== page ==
Taking man’s relationship with architecture and nature, industrialisation, modernity and the discontents of modernity as his point of departure, Emre Hüner utilises drawing, animation and video as his medium. His critique of modernity is preoccupied with the linear progression of history. An array of source material is drawn from the Internet, found photographs and books. Panoptikon, 2005, an 11-minute video animation, consists of an archive of objects drawn separately on paper and brought together in a digital environment by applying two-dimensional animation techniques. When images unfold with little linear logic in a dream-like association, the viewer is invited to study the socalled developments of rationalist modern society, thus also the evolution of modern science, the modern military machine or the aesthetics of modern architecture. Panoptikon’s rich and cryptic imagery and visual texture are inspired by Ottoman miniatures and medieval anatomical drawings as well as the work of experimental filmmakers. The work borrows its title from Michel Foucault’s appropriation of a model prison to describe the theory of surveillance in modern society.
While Hüner focuses on the discontents of modernity, Ali Kazma’s video works monitor man’s need for order. This need, as reproduced in the artist’s work, can be found in manual labour as well as in the arts and sciences. The juxtaposition of creative labour with unskilled manual labour reconfigures the practices. Obstructions, 2005-2008, is an ongoing video series in which the artist films diverse sites of production, creation, repairs and maintenance, such as a household goods factory, a clockmaker’s workshop and an artist’s studio. Kazma foregrounds the need for order by obsessively following a process, and in doing so resembles the meticulous observation of process typically displayed by 1960s’ conceptual artists. In Kazma’s work this is transformed into the aesthetical analysis of labour: formal aspects direct the content. An everyday household object and the excessive effort involved in its production is made explicit in Kazma’s videos. The different combinations of the videos, such as the household goods factory with the clockmaker’s workshop, unveil a set of different meanings.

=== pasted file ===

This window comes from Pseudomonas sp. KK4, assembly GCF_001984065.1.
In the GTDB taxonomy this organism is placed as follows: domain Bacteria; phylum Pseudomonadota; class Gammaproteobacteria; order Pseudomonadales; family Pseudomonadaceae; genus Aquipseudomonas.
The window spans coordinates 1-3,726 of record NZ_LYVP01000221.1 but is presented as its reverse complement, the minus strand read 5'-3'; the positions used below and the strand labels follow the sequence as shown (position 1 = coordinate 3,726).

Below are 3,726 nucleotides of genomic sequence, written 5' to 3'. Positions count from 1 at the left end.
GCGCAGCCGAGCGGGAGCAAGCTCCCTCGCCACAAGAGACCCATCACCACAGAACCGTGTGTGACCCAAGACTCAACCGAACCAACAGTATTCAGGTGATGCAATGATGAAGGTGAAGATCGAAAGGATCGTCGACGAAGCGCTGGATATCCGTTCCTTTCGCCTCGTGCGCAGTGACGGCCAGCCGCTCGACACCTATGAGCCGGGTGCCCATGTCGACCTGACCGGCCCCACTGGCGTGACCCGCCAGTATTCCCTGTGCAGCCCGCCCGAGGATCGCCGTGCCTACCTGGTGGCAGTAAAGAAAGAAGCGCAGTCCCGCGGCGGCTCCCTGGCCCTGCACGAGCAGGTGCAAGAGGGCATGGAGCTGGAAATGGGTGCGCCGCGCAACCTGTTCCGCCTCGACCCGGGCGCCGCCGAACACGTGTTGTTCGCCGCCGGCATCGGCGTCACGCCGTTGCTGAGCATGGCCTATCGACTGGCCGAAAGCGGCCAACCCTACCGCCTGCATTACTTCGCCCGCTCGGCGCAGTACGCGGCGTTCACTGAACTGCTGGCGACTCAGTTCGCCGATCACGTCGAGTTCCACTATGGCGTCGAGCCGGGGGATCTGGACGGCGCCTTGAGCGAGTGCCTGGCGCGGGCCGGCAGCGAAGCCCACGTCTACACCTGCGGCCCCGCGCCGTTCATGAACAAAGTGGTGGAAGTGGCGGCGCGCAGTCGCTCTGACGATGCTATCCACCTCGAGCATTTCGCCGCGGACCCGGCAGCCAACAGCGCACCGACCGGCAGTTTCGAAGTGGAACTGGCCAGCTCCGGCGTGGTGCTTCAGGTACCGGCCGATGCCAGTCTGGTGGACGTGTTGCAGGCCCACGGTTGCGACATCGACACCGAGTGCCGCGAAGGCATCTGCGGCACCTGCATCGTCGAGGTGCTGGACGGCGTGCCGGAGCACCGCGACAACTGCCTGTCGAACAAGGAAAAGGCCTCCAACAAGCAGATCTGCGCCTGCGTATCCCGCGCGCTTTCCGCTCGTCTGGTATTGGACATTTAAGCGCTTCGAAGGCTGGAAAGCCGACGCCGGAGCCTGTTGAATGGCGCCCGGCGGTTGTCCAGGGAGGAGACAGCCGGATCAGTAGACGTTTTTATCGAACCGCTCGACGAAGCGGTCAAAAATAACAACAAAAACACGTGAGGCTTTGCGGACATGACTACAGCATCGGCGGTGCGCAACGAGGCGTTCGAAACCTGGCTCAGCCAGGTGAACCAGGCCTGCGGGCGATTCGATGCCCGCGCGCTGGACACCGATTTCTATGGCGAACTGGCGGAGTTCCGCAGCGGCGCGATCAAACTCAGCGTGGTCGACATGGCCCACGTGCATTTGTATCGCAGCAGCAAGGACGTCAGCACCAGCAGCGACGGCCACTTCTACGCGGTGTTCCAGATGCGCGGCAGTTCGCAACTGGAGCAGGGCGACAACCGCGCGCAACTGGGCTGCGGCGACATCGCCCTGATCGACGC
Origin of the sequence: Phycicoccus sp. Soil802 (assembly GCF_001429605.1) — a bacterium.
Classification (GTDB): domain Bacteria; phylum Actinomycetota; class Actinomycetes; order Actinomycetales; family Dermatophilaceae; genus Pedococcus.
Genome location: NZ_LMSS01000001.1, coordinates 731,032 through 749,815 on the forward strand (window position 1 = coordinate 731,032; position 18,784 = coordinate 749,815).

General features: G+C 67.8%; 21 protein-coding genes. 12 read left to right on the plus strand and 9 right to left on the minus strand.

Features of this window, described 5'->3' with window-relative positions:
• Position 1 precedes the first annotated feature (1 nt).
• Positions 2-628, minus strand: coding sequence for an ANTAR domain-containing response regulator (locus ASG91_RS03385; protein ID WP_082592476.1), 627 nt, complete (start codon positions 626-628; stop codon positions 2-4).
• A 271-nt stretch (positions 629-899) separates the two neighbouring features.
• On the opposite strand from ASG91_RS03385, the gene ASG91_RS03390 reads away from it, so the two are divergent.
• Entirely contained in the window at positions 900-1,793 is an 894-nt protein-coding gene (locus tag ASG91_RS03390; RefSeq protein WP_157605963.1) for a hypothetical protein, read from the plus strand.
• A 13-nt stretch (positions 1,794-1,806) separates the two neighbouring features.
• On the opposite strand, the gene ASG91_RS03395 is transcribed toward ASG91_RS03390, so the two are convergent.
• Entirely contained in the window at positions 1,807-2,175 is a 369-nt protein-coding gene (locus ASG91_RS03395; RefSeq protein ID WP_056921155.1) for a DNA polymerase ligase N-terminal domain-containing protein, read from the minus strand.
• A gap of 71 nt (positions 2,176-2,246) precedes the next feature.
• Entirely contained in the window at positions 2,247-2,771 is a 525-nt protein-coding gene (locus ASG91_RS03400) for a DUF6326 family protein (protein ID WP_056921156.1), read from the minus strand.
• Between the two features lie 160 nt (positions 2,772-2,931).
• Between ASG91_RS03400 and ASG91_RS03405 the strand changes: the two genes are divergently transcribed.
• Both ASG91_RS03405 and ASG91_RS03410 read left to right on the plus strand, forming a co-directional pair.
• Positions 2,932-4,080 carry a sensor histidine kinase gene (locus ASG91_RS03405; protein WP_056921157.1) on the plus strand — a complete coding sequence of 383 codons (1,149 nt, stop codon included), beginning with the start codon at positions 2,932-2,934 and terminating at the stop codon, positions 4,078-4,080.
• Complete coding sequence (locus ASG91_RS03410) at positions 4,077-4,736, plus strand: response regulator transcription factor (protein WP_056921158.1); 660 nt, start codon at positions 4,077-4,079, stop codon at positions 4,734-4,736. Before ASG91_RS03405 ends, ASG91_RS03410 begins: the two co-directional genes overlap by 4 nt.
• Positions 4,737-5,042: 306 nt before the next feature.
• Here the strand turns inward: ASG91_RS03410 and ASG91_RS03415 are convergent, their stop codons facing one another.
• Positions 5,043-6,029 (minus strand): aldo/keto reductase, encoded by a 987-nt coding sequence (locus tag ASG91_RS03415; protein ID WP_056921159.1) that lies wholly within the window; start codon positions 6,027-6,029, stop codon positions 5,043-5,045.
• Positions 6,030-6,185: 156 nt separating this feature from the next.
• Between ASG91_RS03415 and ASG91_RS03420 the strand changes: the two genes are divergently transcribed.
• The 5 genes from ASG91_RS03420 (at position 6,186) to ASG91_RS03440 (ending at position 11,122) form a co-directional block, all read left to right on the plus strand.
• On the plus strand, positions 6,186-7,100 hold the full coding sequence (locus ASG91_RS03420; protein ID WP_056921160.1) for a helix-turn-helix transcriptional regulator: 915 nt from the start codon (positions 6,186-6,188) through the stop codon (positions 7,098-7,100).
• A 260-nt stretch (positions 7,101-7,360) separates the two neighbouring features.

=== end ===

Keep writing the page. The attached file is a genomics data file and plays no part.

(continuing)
Banu Cennetoglu’s interest in uncertainty and the ambiguity of images leads her to photograph spaces that are relatively transitory and unstable, and to question the potential of their inherent uncertainty. The sense of ambiguity is amplified by the installations themselves: because the viewer cannot grasp them in their totality, the viewing experience is automatically made more conscious. Are there any palm trees in Grozny?, 2005, is a series of photographs in video format set in locations that include a beach club, the Turkish State Railways Recreation Camp and an army barracks. The piece records uncertain and ambiguous developments solely by observing this very peculiar juxtaposition. The effect of surveillance predominates since most of the photographs are taken from a distance. There is a latent restlessness because everything looks quite normal. Cennetoglu introduces a subtle but deep sense of tension into the video by collecting and editing her material without prioritising any of the sites.
Asli Cavusoglu’s work, on the other hand, explores the disinformation that is merged into the information of everyday life. The fictitious sphere she creates becomes a critical playground for investigating commonly accepted notions surrounding the fast circulation of information. Using humour as a key strategy in much of her work, she blurs the line between fiction and fact, favouring fiction as a more imaginative and creative way to encourage thinking about her subject matter. Steve, Macy, Gabriel, Michael, Donna, Ally and the Others, 2006, is an installation consisting of 48 images borrowed from a databank normally used for printing and advertising. She classifies these images into three categories: beauty and health, business, and relationships. After re-painting these generic images, Cavusoglu juxtaposes them with bizarre individual stories that bear no relation to their original premise. The work deconstructs images that have long been instrumental in seducing consumers with simple solutions of eternal beauty, youth and success, and questions their usual associations.